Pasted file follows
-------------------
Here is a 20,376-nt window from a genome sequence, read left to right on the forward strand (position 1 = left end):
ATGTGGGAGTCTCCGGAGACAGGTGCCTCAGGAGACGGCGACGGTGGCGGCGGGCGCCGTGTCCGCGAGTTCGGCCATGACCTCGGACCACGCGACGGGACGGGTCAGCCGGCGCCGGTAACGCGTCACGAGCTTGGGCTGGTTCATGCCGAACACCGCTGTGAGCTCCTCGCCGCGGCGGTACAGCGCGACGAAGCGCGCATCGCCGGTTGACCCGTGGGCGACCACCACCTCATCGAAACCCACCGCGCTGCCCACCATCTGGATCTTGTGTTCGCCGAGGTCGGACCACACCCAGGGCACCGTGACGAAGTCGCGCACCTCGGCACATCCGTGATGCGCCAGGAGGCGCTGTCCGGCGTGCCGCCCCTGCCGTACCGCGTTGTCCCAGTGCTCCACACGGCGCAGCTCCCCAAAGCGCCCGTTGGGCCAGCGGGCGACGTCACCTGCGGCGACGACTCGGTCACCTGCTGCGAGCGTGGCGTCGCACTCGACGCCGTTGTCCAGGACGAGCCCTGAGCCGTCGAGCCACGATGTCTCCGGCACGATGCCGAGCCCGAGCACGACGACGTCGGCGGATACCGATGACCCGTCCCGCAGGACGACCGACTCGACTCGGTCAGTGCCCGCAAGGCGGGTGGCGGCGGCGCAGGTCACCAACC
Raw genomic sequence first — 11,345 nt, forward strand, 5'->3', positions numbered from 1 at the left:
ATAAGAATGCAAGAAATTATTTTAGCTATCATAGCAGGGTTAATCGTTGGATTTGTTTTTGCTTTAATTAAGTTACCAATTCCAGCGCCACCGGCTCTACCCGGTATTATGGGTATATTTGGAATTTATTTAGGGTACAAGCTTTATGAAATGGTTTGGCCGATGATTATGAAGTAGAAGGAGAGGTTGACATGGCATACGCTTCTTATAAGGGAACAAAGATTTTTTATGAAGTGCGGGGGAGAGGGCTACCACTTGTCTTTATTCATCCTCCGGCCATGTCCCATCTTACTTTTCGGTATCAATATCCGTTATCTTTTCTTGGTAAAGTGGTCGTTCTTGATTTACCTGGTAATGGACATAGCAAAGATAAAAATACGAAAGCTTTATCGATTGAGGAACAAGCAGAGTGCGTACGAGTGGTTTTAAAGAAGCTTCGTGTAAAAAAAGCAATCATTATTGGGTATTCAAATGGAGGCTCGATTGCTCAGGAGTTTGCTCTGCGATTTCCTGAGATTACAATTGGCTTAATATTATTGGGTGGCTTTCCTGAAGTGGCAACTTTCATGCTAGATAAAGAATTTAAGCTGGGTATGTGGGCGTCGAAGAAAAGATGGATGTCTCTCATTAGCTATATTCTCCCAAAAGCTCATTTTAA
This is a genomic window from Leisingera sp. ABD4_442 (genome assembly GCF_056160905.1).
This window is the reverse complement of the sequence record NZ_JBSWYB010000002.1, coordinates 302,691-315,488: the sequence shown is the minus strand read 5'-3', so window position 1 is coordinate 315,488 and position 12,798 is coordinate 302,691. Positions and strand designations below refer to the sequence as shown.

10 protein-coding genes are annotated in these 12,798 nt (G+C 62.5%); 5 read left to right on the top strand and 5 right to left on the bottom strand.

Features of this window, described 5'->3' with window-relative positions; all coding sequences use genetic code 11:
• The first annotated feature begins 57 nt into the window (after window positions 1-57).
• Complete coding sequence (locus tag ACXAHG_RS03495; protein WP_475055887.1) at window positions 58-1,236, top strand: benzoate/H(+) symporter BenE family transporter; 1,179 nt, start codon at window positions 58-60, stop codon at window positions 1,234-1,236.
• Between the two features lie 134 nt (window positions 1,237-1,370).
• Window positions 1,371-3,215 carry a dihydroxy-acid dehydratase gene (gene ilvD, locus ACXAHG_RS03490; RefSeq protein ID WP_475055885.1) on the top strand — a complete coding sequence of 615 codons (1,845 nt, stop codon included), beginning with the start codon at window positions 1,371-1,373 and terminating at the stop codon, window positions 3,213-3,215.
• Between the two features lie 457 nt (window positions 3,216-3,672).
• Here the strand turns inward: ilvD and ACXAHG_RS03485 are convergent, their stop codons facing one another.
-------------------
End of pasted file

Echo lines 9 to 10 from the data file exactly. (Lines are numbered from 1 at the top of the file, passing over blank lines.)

• The first annotated feature begins 57 nt into the window (after window positions 1-57).
• Complete coding sequence (locus tag ACXAHG_RS03495; protein WP_475055887.1) at window positions 58-1,236, top strand: benzoate/H(+) symporter BenE family transporter; 1,179 nt, start codon at window positions 58-60, stop codon at window positions 1,234-1,236.